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Islander Michael Coles on his years at sea and in the air

When Islander Michael Coles’ book “A Boyhood in Wartime Britain” came to a close, readers began wishing to hear more from this witty, wise man who has been such a keen observer of the world. Our wishes have been fulfilled, as his new book “Lucky, Not Smart” has just been published. Mr. Coles has packed several notable careers into his eighty-plus years, and the new book shares with us his aviation exploits, maritime duty, courtship and marriage to his first wife, the late Joan Collins Coles. 

Told in as self-deprecating a voice as possible without projecting false modesty, Mr. Coles gives Ms. Coles major credit for his going to Harvard Business School and succeeding in a career that took him to the leadership of Goldman Sachs.

Sprinkled with poetry and fond personal reminiscences of people important to him, from his family to fellow pilots, the book carries the reader quickly along. Robert Lipsyte, a noted author and writer of the Reporter’s Codger column, said he’s been encouraging Mr. Coles to write a followup to the earlier memoir and greatly enjoyed the new one. “He’s a natural, with a really good eye for detail.” he said recently. “It has a kind of jauntiness about it, like an Errol Flynn adventure.”  

Far from his days of wartime aviation, Michael Coles enjoys a peaceful flight in his Tiger Moth over the Island’s Bug Light. (Courtesy Photo)

The stories flow smoothly, covering his service in the British Royal Navy during the Korean War and the civil war in Cyprus, as well as teaching other pilots. His rendition of the intensity of rocket-assisted aircraft takeoffs (“the most sphincter-tightening and mind-boggling experience of all”) is matched by the ardor that leaps off the page when he speaks of the courtship of Joan Collins. He describes her as looking like Grace Kelly but more beautiful, and supplies photos to bear that out. 

There were obstacles to overcome before they could be married, from her Irish Catholic family in Boston to the inconvenient conflict in Cyprus. But there was indeed a wedding in Cyprus, followed by a honeymoon cruise to America on the S.S. United States. A family of five children came along in short order. 

Joan Coles died in 1999 following a struggle with Parkinson’s Disease. A handicap-accessible trail in Mashomack Preserve, where the Coles family has been active and generous, is named in her memory. “After Joan died, I felt that life had come to an end for me,” he said. “Then I met Edie, and when she learned to her shock that I hadn’t become an American citizen, she said I needed to take care of that right away.”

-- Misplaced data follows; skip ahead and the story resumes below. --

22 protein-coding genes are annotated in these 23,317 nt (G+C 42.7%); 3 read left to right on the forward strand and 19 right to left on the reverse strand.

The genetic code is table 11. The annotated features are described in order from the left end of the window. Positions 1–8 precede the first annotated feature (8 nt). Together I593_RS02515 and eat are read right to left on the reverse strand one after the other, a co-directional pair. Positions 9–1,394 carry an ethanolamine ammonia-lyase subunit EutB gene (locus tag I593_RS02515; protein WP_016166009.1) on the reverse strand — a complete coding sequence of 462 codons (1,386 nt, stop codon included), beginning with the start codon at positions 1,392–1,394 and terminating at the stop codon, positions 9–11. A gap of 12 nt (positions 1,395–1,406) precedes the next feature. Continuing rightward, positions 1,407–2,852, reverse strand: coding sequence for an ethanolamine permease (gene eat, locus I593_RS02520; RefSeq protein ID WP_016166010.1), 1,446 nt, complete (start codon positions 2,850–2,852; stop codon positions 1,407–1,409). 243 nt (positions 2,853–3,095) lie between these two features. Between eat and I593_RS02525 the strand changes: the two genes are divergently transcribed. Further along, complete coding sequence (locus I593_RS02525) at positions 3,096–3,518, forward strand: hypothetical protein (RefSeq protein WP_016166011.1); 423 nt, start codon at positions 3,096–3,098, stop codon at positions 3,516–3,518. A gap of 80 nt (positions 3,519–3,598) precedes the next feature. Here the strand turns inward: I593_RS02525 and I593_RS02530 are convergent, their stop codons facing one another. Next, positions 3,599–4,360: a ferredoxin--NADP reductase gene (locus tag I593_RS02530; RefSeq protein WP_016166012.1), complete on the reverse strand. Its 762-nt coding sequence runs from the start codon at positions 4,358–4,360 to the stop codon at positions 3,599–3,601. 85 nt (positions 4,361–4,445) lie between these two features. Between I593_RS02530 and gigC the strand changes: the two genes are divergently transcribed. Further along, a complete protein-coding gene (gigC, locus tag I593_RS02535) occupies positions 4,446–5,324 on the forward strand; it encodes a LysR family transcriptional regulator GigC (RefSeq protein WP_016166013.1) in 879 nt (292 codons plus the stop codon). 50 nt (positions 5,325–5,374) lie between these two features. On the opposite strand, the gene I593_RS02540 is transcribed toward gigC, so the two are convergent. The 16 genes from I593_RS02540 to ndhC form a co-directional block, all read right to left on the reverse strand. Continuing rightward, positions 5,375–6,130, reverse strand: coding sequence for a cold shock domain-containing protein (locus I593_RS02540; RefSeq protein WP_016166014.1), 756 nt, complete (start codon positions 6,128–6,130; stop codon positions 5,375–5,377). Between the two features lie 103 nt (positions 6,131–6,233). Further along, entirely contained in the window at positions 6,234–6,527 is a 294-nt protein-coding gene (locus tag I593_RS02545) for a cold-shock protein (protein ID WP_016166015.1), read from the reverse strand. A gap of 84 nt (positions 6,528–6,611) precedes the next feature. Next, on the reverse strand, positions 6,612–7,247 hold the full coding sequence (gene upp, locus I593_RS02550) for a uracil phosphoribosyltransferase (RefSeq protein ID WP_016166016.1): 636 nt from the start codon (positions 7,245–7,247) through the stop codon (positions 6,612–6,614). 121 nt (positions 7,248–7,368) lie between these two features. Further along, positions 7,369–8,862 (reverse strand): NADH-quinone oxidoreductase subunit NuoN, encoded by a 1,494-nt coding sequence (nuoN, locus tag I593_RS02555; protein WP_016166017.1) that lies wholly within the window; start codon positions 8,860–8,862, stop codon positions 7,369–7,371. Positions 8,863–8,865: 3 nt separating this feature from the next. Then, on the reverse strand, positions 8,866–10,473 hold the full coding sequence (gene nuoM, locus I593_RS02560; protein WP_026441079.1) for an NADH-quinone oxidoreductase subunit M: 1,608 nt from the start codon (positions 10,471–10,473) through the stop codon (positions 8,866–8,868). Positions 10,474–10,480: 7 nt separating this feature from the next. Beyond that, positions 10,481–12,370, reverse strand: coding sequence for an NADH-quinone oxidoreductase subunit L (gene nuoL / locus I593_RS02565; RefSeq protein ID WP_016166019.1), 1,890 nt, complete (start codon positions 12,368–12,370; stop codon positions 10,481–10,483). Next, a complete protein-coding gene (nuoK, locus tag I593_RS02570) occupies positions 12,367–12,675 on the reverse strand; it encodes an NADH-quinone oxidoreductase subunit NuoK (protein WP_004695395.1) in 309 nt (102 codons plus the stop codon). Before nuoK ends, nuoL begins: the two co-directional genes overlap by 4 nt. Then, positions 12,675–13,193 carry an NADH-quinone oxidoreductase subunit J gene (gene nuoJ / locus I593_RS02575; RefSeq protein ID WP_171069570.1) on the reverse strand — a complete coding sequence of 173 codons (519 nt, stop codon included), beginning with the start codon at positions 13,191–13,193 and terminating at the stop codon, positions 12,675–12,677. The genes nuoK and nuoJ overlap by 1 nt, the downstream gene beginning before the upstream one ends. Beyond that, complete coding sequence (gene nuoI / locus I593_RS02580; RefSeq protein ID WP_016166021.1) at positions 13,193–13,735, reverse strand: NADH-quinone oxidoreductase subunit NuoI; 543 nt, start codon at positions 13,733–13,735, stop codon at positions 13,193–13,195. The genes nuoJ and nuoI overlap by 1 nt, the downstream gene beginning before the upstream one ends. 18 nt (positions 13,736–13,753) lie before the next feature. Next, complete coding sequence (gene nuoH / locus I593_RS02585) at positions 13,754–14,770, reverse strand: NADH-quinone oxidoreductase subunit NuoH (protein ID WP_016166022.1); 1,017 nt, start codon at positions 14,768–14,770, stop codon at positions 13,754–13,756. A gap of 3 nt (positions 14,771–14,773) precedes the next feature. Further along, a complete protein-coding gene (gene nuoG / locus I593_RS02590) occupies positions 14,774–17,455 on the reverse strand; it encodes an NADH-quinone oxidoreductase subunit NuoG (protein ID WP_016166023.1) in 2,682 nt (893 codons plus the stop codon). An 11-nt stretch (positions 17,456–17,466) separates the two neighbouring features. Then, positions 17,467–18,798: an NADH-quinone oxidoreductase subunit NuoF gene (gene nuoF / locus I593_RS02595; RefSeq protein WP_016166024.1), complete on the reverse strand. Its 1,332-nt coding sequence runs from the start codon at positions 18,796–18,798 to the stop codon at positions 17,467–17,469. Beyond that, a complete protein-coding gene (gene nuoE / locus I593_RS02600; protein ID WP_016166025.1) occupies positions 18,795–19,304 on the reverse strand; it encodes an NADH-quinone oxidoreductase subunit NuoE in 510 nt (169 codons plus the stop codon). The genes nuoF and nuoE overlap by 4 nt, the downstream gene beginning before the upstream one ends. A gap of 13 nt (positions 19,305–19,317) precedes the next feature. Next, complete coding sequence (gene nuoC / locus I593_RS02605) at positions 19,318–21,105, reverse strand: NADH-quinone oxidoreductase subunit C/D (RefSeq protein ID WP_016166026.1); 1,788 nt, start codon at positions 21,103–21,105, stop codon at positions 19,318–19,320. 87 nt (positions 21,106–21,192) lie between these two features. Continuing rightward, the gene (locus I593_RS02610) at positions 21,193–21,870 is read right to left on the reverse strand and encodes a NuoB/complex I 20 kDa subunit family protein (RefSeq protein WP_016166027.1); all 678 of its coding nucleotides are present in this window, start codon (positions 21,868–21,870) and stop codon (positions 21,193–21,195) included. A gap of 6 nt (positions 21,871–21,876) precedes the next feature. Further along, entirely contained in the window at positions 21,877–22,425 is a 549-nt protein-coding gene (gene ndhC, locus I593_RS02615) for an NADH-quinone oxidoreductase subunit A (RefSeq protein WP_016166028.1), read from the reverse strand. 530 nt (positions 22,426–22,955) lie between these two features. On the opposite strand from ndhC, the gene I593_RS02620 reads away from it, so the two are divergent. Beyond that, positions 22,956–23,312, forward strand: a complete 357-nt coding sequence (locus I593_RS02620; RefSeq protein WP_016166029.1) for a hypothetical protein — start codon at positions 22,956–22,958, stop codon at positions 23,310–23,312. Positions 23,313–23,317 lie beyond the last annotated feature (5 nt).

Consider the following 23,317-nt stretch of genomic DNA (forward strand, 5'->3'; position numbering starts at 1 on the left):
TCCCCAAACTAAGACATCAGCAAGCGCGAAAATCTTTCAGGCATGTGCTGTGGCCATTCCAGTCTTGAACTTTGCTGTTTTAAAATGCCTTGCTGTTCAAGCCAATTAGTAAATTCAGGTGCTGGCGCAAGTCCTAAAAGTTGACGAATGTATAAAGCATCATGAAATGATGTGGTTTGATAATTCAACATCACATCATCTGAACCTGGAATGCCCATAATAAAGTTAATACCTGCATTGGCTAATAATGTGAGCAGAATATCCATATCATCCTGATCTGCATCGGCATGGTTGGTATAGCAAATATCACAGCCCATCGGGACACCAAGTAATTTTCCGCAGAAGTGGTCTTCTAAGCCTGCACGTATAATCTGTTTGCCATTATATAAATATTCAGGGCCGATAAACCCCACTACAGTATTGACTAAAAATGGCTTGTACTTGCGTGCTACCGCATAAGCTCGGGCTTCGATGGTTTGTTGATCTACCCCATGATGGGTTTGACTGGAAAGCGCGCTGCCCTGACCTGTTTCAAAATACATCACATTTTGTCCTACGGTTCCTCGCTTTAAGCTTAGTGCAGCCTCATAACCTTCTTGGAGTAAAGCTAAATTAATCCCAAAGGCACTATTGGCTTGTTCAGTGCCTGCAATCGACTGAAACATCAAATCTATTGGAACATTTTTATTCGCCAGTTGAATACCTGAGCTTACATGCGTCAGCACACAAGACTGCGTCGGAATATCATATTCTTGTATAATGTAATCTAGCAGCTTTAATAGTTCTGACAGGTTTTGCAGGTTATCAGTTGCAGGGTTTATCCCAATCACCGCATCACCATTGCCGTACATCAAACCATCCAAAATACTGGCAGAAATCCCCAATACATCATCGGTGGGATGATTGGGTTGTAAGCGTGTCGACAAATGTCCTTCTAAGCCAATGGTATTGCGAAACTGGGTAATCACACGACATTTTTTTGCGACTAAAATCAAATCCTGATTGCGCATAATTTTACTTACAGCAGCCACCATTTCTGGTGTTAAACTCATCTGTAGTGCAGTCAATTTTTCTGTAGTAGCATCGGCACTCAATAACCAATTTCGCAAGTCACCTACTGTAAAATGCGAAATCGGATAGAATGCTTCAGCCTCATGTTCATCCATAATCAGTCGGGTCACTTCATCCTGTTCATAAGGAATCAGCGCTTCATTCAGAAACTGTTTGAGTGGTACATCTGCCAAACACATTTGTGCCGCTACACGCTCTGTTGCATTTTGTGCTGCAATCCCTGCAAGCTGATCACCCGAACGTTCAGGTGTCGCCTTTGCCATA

Soon he would indeed be an American, and Dr. Edie Landeck would become his second wife. Among the lessons learned he cites in his book is, “One really happy marriage is a sign of considerable luckiness; two puts you well beyond the outer realms of probability.” Dr. Landeck and Mr. Coles can be seen around the Island, stopping in Marie Eiffel’s for coffee or browsing at the Farmers Market. He describes great joy at knowing that his children and grandchildren have Island homes nearby. He has clearly embraced not only being an American but an Islander as well. In addition to his philanthropic work for Mashomack, he recalled particular pleasure working with other Islanders on local projects, including a playground at the school and the conversion of the American Legion hall to a youth center.

Mr. Coles, after having a military career and earning an MBA at Harvard Business School, then rising through the ranks at Goldman Sachs to become Chairman of its International Corporation, earned a Master’s Degree in History from Columbia University. He’s published a nonfiction account of naval history, in addition to his earlier memoir.

Along with books by other Island authors, “Lucky, Not Smart” is available at Finley’s Fiction in the Heights.